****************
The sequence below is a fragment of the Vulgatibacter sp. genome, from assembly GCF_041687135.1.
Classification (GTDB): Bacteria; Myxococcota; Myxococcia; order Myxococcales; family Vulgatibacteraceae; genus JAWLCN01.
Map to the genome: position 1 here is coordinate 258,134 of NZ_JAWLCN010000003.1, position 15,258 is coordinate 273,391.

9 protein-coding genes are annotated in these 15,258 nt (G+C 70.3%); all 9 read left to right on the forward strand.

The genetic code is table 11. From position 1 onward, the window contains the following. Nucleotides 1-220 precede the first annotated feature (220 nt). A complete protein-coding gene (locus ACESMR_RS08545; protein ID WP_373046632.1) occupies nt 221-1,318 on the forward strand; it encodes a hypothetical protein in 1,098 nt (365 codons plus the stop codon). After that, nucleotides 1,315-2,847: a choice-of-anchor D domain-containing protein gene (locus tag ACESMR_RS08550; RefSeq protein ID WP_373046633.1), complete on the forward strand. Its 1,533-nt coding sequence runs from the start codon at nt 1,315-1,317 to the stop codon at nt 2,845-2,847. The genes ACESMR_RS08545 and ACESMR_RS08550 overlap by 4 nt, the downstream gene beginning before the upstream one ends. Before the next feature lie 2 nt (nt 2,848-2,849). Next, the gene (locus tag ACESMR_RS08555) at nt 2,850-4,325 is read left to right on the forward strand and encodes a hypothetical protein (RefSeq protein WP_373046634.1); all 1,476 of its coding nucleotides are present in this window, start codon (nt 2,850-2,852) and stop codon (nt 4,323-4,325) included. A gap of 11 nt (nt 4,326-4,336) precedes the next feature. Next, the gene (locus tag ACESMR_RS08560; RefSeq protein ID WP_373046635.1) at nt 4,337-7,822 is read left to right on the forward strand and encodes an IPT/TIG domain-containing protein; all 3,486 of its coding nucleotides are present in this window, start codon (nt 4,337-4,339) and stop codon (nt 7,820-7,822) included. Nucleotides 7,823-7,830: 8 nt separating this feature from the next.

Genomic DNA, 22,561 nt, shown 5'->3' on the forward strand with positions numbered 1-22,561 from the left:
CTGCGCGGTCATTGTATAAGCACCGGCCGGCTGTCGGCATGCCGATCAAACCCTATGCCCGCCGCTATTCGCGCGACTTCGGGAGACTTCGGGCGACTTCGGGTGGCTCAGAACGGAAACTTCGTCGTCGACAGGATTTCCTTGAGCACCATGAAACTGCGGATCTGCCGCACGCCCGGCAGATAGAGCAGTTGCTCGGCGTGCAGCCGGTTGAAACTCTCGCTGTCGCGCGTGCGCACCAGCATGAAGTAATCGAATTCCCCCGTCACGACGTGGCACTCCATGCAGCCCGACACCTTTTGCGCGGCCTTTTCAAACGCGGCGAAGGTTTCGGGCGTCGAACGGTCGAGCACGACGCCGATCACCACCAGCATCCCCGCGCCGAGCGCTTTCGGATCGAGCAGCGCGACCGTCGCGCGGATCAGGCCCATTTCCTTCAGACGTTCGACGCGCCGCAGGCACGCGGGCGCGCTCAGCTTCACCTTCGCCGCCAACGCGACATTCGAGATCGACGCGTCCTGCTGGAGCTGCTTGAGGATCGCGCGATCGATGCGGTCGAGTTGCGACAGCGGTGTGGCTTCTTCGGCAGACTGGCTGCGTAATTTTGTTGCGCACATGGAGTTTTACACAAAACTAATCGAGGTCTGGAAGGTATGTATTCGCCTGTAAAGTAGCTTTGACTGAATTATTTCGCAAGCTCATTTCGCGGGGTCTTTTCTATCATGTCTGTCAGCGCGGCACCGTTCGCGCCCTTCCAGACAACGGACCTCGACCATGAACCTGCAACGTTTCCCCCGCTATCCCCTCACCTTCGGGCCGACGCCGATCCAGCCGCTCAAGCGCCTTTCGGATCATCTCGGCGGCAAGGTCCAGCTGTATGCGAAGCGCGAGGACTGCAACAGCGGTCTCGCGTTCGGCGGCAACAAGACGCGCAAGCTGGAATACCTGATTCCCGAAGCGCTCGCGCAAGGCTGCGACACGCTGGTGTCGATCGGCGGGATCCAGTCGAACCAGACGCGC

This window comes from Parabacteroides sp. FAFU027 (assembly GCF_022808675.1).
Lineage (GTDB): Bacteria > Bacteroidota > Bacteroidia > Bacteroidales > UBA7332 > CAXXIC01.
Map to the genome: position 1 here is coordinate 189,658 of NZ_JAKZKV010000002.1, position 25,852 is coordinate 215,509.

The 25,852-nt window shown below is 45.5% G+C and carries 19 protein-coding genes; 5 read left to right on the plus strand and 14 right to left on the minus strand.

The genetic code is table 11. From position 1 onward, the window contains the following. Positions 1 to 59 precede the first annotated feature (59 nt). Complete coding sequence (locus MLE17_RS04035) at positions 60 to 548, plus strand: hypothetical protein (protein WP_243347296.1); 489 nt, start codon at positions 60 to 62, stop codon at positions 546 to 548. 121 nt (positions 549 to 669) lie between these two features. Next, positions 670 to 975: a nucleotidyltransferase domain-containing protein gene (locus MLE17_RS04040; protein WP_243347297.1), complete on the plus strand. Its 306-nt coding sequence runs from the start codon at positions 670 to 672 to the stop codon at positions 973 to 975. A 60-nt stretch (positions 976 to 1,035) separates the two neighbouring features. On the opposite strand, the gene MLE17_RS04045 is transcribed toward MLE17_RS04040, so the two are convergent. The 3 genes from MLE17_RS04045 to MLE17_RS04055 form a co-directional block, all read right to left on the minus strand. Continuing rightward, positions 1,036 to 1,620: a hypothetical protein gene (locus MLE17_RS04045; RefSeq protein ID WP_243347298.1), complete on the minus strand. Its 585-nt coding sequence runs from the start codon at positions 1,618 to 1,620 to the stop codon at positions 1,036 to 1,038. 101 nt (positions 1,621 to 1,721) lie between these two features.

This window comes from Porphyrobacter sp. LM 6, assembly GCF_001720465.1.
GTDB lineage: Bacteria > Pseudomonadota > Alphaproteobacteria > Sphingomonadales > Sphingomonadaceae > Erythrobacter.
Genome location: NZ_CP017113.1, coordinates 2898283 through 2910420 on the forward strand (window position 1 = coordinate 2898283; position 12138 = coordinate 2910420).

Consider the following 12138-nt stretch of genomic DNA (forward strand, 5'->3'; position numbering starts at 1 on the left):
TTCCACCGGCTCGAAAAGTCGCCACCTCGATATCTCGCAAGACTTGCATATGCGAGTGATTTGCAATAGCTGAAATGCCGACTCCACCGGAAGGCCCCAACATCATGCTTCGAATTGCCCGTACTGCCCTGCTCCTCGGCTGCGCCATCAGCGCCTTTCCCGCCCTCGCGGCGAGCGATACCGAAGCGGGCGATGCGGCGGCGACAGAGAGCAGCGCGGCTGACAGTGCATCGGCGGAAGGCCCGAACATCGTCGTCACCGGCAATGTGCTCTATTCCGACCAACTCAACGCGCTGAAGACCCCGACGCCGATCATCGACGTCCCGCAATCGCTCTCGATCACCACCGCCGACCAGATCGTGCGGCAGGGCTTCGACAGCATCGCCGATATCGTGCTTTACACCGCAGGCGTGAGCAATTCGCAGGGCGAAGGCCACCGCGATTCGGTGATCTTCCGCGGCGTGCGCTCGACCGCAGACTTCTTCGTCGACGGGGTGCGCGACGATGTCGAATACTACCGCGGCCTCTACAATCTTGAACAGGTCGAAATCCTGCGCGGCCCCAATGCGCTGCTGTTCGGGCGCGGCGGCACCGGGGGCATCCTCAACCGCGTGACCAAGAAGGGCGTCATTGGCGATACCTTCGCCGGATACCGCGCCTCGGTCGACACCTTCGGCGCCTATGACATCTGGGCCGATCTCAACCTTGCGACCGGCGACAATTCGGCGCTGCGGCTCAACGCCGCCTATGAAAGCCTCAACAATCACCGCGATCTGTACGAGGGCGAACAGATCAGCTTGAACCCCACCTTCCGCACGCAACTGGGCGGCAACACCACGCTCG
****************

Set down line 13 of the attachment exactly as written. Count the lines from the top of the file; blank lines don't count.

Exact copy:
This window comes from Porphyrobacter sp. LM 6, assembly GCF_001720465.1.